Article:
Kiran Ahuja, director, said that with more than two decades of experience as a community leader at both the national and state levels, Kwak is an invaluable asset to the Commission.
“Daphne knows what services and protections Asian American and Pacific Islanders need and what resources they can bring to the table to build a strong collaboration with the Obama Administration,” said Ahuja. “Together, we’re going to work hard to let all Asian American and Pacific Islanders know the resources the Administration has available to help improve their everyday lives.”
As chair of the Commission, Kwok will work with the White House Initiative to increase public- and private-sector collaboration and community involvement in the effort. Kwok will work closely with Ahuja and the Initiative co-chairs, U.S. Education Secretary Arne Duncan and U.S. Commerce Secretary Gary Locke, in addressing issues that are critical to the AAPI community.
The White House Initiative has held dozens of meetings with top agency officials and community leaders from across the country on issues including education opportunities, housing, jobs, employment issues and health disparities. The work of the Commission is more important than ever as AAPIs have experienced the largest decline in homeownership of any racial group over the last year and their poverty rates, work-related injuries and job losses have also increased.
“Daphne’s knowledge and experience with our AAPI community has significant breadth and depth, and is just what the Commission needs to continue the important work ahead of ensuring that federal agencies are making a positive impact on the lives of AAPIs,” said Gloria Caoile, former White House Advisory Commissioner for the Initiative, and also an APIAVote board member and co-founder. “Her persistence in ensuring that there are community voices at the table makes her leadership invaluable to the Initiative.”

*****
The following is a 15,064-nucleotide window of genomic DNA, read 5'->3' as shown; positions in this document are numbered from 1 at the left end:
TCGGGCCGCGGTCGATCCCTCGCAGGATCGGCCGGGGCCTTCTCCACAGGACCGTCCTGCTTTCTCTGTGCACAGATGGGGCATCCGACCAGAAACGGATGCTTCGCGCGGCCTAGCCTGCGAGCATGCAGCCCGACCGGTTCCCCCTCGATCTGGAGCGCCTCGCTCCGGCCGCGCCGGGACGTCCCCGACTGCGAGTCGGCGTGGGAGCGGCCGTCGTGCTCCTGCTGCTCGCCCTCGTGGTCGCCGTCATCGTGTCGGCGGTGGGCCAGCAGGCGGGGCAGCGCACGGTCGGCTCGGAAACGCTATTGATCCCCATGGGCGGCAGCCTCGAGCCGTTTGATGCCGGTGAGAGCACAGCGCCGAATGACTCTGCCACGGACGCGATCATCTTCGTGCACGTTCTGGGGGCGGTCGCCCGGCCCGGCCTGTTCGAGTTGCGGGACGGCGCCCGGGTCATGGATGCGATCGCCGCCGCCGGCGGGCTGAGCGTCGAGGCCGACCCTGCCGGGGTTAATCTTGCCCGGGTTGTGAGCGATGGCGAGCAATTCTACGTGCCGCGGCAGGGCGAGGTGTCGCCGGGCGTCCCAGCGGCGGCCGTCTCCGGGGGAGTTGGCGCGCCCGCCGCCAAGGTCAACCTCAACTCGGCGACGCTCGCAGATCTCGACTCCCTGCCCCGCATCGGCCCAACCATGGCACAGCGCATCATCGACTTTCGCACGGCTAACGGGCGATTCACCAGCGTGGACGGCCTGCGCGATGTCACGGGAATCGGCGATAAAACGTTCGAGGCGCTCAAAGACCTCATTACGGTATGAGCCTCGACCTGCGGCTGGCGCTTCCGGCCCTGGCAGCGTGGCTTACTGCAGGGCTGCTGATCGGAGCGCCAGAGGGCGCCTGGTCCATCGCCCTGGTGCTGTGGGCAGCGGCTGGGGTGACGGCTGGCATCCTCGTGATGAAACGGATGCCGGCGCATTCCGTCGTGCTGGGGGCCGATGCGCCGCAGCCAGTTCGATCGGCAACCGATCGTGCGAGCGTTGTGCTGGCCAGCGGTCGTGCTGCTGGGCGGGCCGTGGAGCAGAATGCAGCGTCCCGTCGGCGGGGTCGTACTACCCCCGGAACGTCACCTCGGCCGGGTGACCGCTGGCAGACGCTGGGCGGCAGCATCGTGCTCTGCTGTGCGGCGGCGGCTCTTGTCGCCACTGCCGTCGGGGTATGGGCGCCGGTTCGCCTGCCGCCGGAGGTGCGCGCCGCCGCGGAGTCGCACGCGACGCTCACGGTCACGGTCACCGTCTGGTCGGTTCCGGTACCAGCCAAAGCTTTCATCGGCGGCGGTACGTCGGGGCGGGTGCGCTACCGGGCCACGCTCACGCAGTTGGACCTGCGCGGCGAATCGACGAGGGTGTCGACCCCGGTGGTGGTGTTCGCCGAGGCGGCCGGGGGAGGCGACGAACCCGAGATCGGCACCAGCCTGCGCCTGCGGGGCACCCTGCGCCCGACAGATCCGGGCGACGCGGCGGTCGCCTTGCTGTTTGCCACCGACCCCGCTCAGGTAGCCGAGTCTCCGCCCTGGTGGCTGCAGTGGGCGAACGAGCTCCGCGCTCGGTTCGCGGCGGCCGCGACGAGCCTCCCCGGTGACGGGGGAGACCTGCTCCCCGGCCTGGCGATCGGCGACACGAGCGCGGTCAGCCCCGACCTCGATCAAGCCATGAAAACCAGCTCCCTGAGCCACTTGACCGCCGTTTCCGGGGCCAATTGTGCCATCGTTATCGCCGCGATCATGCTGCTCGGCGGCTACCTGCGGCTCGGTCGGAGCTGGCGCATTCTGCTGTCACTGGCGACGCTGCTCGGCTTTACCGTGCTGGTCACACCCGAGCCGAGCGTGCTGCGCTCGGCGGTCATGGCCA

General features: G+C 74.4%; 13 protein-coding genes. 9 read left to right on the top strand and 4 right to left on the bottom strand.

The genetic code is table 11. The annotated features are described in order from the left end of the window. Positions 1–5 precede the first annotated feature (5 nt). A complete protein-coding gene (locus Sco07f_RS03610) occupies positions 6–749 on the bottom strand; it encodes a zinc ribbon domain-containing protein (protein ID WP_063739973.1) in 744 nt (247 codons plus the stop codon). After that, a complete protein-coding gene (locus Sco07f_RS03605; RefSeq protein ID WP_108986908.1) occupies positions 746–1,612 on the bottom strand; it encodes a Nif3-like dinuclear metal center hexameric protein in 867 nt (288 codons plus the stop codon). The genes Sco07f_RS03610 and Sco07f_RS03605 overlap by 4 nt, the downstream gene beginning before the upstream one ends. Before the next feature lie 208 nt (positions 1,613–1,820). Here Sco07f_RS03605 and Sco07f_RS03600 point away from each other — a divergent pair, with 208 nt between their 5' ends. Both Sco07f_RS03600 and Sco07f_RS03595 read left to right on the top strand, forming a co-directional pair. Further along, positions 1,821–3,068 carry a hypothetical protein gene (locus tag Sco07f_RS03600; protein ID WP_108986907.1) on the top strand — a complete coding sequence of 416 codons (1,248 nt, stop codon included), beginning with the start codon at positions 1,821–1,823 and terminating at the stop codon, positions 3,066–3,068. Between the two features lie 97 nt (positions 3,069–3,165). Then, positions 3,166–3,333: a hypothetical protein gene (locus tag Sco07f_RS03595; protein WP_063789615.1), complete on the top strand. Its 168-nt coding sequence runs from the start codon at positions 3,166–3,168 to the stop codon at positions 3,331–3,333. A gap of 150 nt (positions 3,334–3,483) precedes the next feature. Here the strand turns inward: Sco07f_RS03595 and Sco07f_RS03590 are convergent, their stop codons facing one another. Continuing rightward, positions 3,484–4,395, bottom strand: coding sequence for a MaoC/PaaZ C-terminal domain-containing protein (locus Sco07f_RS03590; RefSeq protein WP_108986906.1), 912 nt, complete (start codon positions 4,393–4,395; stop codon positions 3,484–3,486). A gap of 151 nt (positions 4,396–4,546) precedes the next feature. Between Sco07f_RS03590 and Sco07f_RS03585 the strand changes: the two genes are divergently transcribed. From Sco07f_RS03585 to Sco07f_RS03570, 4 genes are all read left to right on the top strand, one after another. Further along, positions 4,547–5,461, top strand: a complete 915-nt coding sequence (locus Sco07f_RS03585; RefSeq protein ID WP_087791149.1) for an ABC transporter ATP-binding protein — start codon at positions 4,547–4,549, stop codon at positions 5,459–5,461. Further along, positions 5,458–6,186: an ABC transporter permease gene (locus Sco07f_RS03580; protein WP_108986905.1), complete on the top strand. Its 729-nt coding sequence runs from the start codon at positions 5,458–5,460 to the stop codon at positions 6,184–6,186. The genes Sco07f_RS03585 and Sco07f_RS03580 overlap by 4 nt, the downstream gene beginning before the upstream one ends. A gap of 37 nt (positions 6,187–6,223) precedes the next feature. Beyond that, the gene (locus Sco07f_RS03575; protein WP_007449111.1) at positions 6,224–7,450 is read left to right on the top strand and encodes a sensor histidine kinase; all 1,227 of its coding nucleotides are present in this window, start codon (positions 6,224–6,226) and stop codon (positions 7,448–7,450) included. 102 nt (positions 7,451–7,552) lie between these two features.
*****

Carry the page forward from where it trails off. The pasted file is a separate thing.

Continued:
“We in the Native Hawaiian and Pacific Islander community anticipate working with Daphne and the Commission, as well as Kiran and the Initiative, to ensure that not only Asian American but also Pacific Islander issues are sufficiently addressed,” said Esther Kiaaina, APIAVote board member and Chief Advocate at the Office of Hawaiian Affairs.
“We applaud President Obama’s appointment of Daphne. Her commitment to civic engagement has been unwavering,” said Leverett Wing, APIAVote executive director. “I look forward to the many strides our community can make working with the Commission and the Initiative.”
Dr. Craig D. Uchida, Chairman of the Board of National Japanese American Memorial Foundation, where Ms. Kwok has served as board member for seven years, and has led some of its most important initiatives from programming to communications to development.
“Daphne has played a critical role in helping us to further our mission to help America remember the sacrifice of Japanese American patriots during World War II, and to continue to fight for justice and Constitutional rights of all Americans,” said Uchida.